Shannon Kennedy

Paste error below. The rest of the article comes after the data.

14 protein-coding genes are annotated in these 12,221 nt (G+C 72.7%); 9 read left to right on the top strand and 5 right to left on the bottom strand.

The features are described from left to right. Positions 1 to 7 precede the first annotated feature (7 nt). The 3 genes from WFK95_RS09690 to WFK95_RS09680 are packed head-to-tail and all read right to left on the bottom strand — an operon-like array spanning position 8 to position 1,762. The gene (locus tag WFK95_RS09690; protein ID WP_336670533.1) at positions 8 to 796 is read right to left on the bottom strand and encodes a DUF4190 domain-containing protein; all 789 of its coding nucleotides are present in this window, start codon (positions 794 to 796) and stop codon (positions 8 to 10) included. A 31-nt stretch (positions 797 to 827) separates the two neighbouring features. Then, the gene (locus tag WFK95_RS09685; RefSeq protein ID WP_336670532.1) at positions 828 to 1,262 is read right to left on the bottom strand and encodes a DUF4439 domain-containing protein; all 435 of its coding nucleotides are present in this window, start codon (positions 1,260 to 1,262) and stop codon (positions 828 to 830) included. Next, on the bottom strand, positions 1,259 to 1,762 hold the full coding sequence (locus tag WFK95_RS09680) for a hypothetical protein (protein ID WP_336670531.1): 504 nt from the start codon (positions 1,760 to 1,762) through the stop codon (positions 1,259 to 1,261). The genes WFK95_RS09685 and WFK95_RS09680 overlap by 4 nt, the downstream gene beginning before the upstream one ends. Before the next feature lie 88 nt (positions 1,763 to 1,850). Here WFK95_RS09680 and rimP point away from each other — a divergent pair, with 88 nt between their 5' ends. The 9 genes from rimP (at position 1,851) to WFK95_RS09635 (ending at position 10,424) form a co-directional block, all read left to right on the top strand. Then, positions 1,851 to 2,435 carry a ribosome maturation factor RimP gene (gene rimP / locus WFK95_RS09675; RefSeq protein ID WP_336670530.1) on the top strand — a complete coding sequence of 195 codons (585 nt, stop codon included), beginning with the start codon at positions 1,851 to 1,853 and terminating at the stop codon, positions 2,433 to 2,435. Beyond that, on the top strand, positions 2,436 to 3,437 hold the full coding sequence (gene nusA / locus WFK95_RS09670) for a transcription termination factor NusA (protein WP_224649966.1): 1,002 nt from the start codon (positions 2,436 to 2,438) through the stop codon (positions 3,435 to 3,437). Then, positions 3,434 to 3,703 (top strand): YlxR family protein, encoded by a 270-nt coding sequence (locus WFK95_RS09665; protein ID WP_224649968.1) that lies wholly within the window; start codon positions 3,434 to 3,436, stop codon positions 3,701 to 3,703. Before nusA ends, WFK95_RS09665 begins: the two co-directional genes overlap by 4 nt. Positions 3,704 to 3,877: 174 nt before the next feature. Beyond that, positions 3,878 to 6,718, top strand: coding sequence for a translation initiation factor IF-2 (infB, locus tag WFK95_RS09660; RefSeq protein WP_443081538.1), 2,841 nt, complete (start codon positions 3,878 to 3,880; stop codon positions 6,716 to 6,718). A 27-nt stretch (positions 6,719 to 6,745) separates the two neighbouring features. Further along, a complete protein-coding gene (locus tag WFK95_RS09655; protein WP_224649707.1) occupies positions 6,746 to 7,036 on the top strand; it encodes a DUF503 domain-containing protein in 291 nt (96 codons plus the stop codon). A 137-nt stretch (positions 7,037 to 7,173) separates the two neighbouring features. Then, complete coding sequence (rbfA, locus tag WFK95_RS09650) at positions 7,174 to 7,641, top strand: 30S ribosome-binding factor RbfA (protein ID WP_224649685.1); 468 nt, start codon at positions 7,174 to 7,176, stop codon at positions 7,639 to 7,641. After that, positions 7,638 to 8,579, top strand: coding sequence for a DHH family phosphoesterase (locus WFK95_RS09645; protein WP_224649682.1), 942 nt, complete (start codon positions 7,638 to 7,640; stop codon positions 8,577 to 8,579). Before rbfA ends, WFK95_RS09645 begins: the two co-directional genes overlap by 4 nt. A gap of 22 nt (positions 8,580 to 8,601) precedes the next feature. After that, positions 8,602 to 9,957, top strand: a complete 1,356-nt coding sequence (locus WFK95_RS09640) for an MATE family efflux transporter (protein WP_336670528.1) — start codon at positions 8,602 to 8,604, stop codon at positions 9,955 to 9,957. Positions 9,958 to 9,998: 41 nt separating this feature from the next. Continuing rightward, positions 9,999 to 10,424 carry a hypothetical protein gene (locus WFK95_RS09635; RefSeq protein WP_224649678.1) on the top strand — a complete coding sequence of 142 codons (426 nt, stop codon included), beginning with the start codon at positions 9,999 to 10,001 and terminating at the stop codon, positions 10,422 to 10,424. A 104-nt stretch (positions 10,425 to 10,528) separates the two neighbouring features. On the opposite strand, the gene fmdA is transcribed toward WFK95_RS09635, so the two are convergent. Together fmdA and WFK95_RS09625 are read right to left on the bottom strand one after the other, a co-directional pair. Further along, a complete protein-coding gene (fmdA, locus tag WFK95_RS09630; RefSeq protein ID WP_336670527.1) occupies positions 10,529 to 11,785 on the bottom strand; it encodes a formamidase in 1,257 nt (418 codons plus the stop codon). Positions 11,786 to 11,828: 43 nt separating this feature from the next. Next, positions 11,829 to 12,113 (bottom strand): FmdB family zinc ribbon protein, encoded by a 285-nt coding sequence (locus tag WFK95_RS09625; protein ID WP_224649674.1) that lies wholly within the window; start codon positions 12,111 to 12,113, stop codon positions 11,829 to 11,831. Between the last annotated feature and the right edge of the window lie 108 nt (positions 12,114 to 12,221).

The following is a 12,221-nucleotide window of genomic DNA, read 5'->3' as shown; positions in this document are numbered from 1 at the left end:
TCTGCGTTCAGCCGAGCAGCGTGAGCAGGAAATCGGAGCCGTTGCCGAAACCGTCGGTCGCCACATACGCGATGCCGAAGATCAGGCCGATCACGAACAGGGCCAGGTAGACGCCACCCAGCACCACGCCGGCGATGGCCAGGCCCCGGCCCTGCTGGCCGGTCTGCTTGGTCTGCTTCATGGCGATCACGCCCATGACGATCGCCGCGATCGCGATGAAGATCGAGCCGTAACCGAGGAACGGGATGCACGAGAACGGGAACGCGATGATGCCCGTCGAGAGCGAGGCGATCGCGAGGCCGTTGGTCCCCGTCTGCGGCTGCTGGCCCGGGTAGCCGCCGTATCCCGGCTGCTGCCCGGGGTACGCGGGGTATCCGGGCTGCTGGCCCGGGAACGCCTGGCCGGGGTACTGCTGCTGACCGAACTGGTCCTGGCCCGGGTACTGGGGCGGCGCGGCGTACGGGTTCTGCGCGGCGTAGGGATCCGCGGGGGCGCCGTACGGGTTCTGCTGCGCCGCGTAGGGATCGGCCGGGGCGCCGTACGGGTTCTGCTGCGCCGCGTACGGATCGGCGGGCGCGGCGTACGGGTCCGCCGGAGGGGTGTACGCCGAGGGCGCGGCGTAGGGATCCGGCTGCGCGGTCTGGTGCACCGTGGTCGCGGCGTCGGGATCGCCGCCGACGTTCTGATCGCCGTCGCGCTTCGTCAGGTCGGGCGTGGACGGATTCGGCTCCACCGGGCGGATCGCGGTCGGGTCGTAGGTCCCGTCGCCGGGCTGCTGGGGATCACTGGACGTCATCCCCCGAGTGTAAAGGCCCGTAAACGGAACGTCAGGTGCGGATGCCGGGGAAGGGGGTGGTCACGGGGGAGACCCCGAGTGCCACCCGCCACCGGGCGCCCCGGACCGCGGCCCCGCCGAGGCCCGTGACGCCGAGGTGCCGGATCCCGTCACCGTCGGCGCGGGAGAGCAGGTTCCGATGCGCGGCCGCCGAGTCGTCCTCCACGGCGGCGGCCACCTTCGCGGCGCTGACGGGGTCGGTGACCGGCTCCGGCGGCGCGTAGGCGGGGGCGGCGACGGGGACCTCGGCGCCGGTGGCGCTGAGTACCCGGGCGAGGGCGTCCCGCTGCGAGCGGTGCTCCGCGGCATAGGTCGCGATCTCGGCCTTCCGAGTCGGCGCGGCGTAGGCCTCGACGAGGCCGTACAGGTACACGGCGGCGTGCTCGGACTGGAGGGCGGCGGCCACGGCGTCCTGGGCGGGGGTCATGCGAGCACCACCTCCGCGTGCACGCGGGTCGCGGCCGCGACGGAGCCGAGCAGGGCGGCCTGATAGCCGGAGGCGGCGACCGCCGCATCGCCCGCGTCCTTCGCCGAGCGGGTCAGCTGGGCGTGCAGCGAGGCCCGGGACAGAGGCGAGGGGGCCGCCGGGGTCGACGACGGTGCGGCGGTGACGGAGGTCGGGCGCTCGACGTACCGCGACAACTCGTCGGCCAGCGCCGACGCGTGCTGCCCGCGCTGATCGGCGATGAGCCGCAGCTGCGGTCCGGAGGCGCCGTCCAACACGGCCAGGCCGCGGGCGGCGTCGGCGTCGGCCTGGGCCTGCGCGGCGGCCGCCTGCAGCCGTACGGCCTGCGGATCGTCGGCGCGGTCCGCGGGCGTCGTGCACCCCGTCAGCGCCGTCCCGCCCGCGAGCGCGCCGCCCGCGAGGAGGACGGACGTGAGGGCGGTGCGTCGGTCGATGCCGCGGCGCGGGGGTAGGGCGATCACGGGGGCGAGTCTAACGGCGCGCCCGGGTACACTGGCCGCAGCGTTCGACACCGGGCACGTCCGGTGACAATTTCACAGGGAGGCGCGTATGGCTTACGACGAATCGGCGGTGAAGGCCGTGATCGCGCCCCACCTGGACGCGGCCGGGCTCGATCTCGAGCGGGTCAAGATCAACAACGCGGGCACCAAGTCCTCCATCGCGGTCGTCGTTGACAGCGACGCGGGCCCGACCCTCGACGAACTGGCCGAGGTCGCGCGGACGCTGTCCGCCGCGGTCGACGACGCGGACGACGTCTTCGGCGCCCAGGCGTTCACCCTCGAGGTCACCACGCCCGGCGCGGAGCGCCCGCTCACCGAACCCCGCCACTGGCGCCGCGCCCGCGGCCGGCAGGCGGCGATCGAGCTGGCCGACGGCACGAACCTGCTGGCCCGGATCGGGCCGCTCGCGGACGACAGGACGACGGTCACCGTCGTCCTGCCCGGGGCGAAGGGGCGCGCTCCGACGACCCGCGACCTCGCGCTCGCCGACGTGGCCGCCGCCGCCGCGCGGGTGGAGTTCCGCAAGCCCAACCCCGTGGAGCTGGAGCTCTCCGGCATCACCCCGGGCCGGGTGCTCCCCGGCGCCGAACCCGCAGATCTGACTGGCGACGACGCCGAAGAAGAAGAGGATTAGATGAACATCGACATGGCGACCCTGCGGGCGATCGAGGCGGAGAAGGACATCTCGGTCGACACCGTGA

The best art effortlessly captures something about the spirit of its age. It does not try to be contemporary; it simply is, by virtue of its timely essence. Shannon Kennedy's October 2000 show at Franklin Art Works, in which she presented "Untitled #3," a single seven-minute video projected in an otherwise empty room, is just such art for our times. Created from sketchy and yellowed handheld-video footage shot by Kennedy in the subway system of New York, "Untitled #3" is an eerily rhapsodic and voyeuristic montage of people moving in a strange underground world. They look at the camera with blank faces, their mouths set hard against the struggle of a long workday. They seem unaware that they are being filmed and appear wholly, devastatingly human because of this lack of awareness. What really matters here is that Kennedy uses the devices of the interactive, interconnected age--in this case, the quick fix of digital video--to get to the heart of the matter in a way that seems wholly unforced and natural. Through the film, Kennedy watches the ebb and flow of modern life as trains arrive and depart and people lumber to and fro, dancing to the soundtrack of industrial clangs and moans. This is reality programming brought to the status of high art, a moving portrayal of the modern condition.


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